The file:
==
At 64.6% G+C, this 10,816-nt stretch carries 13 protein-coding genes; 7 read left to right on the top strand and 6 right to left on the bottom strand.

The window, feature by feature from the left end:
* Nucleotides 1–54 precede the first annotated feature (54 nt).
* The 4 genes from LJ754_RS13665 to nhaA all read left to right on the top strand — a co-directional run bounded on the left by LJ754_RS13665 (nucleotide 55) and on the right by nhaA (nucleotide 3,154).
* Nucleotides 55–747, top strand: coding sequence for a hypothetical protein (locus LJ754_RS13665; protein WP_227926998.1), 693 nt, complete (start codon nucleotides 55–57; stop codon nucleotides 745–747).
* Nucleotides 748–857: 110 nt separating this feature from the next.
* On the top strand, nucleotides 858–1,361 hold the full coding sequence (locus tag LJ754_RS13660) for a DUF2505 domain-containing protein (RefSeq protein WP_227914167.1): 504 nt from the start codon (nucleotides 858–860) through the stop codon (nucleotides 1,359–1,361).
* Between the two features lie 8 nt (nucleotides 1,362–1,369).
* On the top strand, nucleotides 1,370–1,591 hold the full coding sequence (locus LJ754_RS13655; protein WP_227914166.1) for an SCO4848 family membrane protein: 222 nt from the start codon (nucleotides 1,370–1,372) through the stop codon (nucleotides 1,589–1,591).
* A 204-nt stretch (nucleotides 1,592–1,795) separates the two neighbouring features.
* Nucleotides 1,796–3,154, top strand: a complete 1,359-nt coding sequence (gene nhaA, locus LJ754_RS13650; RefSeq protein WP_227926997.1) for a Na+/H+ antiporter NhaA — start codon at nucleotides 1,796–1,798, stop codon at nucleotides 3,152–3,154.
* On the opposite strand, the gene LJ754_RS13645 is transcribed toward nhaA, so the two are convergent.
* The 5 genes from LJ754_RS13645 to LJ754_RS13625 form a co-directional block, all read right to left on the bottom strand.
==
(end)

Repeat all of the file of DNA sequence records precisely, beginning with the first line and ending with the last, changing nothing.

At 64.6% G+C, this 10,816-nt stretch carries 13 protein-coding genes; 7 read left to right on the top strand and 6 right to left on the bottom strand.

The window, feature by feature from the left end:
* Nucleotides 1–54 precede the first annotated feature (54 nt).
* The 4 genes from LJ754_RS13665 to nhaA all read left to right on the top strand — a co-directional run bounded on the left by LJ754_RS13665 (nucleotide 55) and on the right by nhaA (nucleotide 3,154).
* Nucleotides 55–747, top strand: coding sequence for a hypothetical protein (locus LJ754_RS13665; protein WP_227926998.1), 693 nt, complete (start codon nucleotides 55–57; stop codon nucleotides 745–747).
* Nucleotides 748–857: 110 nt separating this feature from the next.
* On the top strand, nucleotides 858–1,361 hold the full coding sequence (locus tag LJ754_RS13660) for a DUF2505 domain-containing protein (RefSeq protein WP_227914167.1): 504 nt from the start codon (nucleotides 858–860) through the stop codon (nucleotides 1,359–1,361).
* Between the two features lie 8 nt (nucleotides 1,362–1,369).
* On the top strand, nucleotides 1,370–1,591 hold the full coding sequence (locus LJ754_RS13655; protein WP_227914166.1) for an SCO4848 family membrane protein: 222 nt from the start codon (nucleotides 1,370–1,372) through the stop codon (nucleotides 1,589–1,591).
* A 204-nt stretch (nucleotides 1,592–1,795) separates the two neighbouring features.
* Nucleotides 1,796–3,154, top strand: a complete 1,359-nt coding sequence (gene nhaA, locus LJ754_RS13650; RefSeq protein WP_227926997.1) for a Na+/H+ antiporter NhaA — start codon at nucleotides 1,796–1,798, stop codon at nucleotides 3,152–3,154.
* On the opposite strand, the gene LJ754_RS13645 is transcribed toward nhaA, so the two are convergent.
* The 5 genes from LJ754_RS13645 to LJ754_RS13625 form a co-directional block, all read right to left on the bottom strand.